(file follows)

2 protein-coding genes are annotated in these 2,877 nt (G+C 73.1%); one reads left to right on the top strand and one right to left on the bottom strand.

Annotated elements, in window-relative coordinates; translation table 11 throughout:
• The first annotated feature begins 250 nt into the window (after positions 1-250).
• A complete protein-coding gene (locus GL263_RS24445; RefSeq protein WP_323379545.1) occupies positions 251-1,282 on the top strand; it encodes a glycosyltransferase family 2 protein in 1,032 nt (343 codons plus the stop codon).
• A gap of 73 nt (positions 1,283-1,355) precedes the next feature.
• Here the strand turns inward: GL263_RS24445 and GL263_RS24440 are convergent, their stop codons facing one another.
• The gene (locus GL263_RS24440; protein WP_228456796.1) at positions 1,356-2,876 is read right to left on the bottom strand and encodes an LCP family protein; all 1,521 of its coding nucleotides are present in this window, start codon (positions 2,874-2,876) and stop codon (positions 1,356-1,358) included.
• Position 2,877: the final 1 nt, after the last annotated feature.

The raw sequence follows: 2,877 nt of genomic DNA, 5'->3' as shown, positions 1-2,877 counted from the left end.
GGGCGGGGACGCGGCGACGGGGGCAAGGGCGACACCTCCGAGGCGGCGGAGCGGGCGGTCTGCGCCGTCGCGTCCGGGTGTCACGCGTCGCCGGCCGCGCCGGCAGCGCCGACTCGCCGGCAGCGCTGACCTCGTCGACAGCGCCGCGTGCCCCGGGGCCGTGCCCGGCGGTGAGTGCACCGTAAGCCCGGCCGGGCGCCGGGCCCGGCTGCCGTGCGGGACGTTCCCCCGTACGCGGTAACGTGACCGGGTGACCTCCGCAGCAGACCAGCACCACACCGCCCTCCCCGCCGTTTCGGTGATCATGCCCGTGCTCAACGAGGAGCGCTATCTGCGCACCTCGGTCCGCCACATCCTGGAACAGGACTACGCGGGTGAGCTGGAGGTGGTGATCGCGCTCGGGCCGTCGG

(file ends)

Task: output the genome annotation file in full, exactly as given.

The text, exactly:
2 protein-coding genes are annotated in these 2,877 nt (G+C 73.1%); one reads left to right on the top strand and one right to left on the bottom strand.

Annotated elements, in window-relative coordinates; translation table 11 throughout:
• The first annotated feature begins 250 nt into the window (after positions 1-250).
• A complete protein-coding gene (locus GL263_RS24445; RefSeq protein WP_323379545.1) occupies positions 251-1,282 on the top strand; it encodes a glycosyltransferase family 2 protein in 1,032 nt (343 codons plus the stop codon).
• A gap of 73 nt (positions 1,283-1,355) precedes the next feature.
• Here the strand turns inward: GL263_RS24445 and GL263_RS24440 are convergent, their stop codons facing one another.
• The gene (locus GL263_RS24440; protein WP_228456796.1) at positions 1,356-2,876 is read right to left on the bottom strand and encodes an LCP family protein; all 1,521 of its coding nucleotides are present in this window, start codon (positions 2,874-2,876) and stop codon (positions 1,356-1,358) included.
• Position 2,877: the final 1 nt, after the last annotated feature.

The raw sequence follows: 2,877 nt of genomic DNA, 5'->3' as shown, positions 1-2,877 counted from the left end.
GGGCGGGGACGCGGCGACGGGGGCAAGGGCGACACCTCCGAGGCGGCGGAGCGGGCGGTCTGCGCCGTCGCGTCCGGGTGTCACGCGTCGCCGGCCGCGCCGGCAGCGCCGACTCGCCGGCAGCGCTGACCTCGTCGACAGCGCCGCGTGCCCCGGGGCCGTGCCCGGCGGTGAGTGCACCGTAAGCCCGGCCGGGCGCCGGGCCCGGCTGCCGTGCGGGACGTTCCCCCGTACGCGGTAACGTGACCGGGTGACCTCCGCAGCAGACCAGCACCACACCGCCCTCCCCGCCGTTTCGGTGATCATGCCCGTGCTCAACGAGGAGCGCTATCTGCGCACCTCGGTCCGCCACATCCTGGAACAGGACTACGCGGGTGAGCTGGAGGTGGTGATCGCGCTCGGGCCGTCGG